WMWP Best PracticesOur Western Massachusetts Writing Project annual fall event is about a month away. This year’s theme is ReWriting the Script: How to Make Change in Classrooms, Schools and Communities.

WMWP teacher-consultants will be leading a variety of workshops and the keynote speaker is a principal from the Springfield school system who made the news last year for publicly announcing they are transgender.

You can get more information, including the program flier and registration link, at our WMWP website. If you are a teacher in Western Massachusetts or nearby, you are cordially invited to attend and join in our conversations about how to make positive change in our schools and communities.

The theme of our conferences reflect the mission statement of our writing project.

Peace (mulling it),
Kevin

 

 

Book Review: The Assassination of Brangwain Spurge

It’s possible you won’t read a weirder, stranger or more entertaining book anytime soon as The Assassination of Brangwain Spurge by M.T. Anderson and Eugene Yelchin.

It’s a hoot, with elves off to parlay with Goblins in a world nothing like Tolkien imagined it, and both societies of creatures misunderstanding each other. And then there is the use of hilarious illustrations that are designed to be in conflict with the story itself … these two storytellers know how to push the boundaries of a tale.

The plot revolves around one Brangwain Spurge, an elf emissary who is a historian — and secret spy, on a mission he doesn’t himself quite understand — sent to the land of Goblins, with a gift of an ancient jewel for the alien leader of the Goblins. There, Spurge meets his Goblin host, Werfel, another historian, and the two get into all sorts of trouble that lead to an epic escape. Arguments lead to friendship, which are built on arguments and insults, and eventually the two work together to save the world, but not without a whole lot of mayhem coming their way.

I found the authors’ notes at the end interesting, as Anderson and Yelchin humorously dissect the making of the book, and how Yelchin’s illustrations were built to be in conflict with the story Anderson wrote. Or is the other way around? You’ll have to read their chat to find out. But the whole idea of using images to play at our expectations, and to use the text as the basis for disbelief, is an interesting perspective.

Plus, every page brims with pure zaniness.

This book’s complexity makes it more viable for high school readers, but I suspect middle school readers of a certain ilk might enjoy it to, if they invest in the formatting and the flow of the story.

Peace (in truth and some lies),
Kevin

Slice of Life: Begin at the Start (again)

Today will be Day Three. Already. We had students for two days, then a long weekend, and now a short week. In some ways, it’s a perfect way to start the new school year, with a slow roll forward.

It’s too early to get a good feel for this crew of sixth graders, but they seem a bit lively, a bit more social for the start of the year than usual, and a little less focused on instructions. I’ll need remind myself to slow down a bit, although we had great success the other day with activating all 70-plus Google accounts, getting them into Google Classroom spaces and beginning to work on a basic slideshow. There were quite a few steps to the process. Everyone is in! (high five)

I mostly have the names of my homeroom students down, and now need to begin to learn the other three class full of student names — this is always a challenge at the start of the year, but I find being systemic about it helps. Names are important. The sooner I have that down, the better I can begin to understand each student as a person.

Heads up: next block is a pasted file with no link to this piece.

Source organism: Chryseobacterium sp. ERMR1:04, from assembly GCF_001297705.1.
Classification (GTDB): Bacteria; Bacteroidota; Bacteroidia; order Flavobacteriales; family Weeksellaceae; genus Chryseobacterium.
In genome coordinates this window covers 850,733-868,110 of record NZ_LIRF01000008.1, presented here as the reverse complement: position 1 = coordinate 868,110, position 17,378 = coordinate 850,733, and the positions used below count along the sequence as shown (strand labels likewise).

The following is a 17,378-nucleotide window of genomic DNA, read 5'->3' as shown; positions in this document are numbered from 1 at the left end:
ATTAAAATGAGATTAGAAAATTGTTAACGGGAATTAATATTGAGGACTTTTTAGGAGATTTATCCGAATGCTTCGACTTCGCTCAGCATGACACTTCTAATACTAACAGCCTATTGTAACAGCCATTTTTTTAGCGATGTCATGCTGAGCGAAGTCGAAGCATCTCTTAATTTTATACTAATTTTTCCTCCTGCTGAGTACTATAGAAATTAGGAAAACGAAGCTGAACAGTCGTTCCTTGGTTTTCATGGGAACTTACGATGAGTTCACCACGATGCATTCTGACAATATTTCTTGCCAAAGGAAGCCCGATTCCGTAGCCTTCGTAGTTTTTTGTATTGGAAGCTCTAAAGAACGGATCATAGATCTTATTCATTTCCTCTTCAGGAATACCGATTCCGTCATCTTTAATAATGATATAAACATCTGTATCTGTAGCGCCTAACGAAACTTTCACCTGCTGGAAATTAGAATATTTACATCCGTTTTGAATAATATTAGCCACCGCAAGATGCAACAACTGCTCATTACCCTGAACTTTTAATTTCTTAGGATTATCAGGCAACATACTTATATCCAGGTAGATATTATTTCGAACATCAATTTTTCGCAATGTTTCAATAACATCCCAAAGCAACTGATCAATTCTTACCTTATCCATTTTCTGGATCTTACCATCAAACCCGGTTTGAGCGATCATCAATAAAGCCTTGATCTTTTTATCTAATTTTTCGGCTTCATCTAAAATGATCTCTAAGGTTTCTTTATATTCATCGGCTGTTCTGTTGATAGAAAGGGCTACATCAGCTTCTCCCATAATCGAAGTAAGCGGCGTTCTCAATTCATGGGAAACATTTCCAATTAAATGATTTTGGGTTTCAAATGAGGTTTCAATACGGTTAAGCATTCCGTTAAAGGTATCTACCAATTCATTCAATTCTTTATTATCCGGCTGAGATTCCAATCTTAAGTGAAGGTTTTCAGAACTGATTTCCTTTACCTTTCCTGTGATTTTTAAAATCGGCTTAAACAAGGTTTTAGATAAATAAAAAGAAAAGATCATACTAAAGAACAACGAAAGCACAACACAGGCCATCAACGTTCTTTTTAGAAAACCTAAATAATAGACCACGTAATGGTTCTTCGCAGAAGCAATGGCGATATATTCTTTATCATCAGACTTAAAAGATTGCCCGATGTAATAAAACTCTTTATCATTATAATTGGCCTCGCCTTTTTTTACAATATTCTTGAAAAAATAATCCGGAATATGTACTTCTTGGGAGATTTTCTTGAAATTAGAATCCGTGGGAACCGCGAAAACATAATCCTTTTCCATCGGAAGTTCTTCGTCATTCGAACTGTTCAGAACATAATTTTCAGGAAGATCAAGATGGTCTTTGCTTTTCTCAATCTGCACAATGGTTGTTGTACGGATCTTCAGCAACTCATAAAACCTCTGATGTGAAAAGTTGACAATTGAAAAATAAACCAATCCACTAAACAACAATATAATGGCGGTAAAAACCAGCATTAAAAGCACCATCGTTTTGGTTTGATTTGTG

This week, we’ll begin to talk about stories, and I will be reading aloud Rikki Tikki Tavi as a means to frame discussions around literary elements, as well as just letting them listen (and sketchnote ideas) to a story with a low bar entry point — my own reading, and our group discussions.

Over the weekend, I started to have a chat with a National Writing Project colleague from the West Coast who asked if we could connect classrooms this year for some projects, and I immediately began to think about the Write Out project for the National Day on Writing. I am hoping their classes and my classes can share images and stories of the spaces where they live, and get to know both sides of the country a bit.

It’s going to be a great year ….

Peace (in the classroom),
Kevin

 

#RevolutionaryPoets: Exploring Six (or Seven) Words in a Networked Space

Six Word Memoir

When someone invites me in, I often jump. So it is with Ian, who is running a university course called Revolutionary Poets Society, and the name caught my attention when he began sharing it out via Twitter. I’m going to poke around, from out here in the open (Ian will have students in his classroom, I believe).

His first post is a call to create six word memoirs, which I have done more than a few times but always enjoy it (and my sixth graders are working on their own right now as part of a getting-to-know-you activity). Then, Ian asks folks to take it a step further by sharing it with others, and sparking conversations about the word choices and ideas. Maybe inspire others to write their own.

I decided to bring my new six (or seven) word memoir into a relatively new online space — Yap.Net (join in if you want — it’s a closed network for sharing works in progress, etc)– and ask folks for feedback.

First, my words:

I am no longer who I was

Actually, my original six were:

I’m no longer who I was

but the contraction seemed to be cheating, somehow, in my head when I read it to myself and so I broke it out. Which leaves me with seven instead of six.

What does it mean? I was going for the concept of each day brings a different you/me/us — with new experiences and insights — with echoes of the past but a step forward towards the future. Or something like that.

I shared my words out in Yap.Net and posed the technical question: Who or whom? (I wasn’t quite sure, because I thought Whom was technically correct with I as the subject, but it sounded terrible on my lips, while Who seemed wrong grammatically but sounded right on the tongue.)

Well, the grammar query sparked a conversation, with mixed signals, as one friend thought it was Whom but Who was better used, and another friend, self-described grammar queen, stated that Who is right, not Whom. Others jumped in with their own words, including one in the form of a poem and another that reads like a painting on a canvas, and the thread of discussion was neat.

Interestingly, I don’t think anyone called me out for the Seven versus Six.

I’m sticking with Who, by the way.

Peace (in the share),
Kevin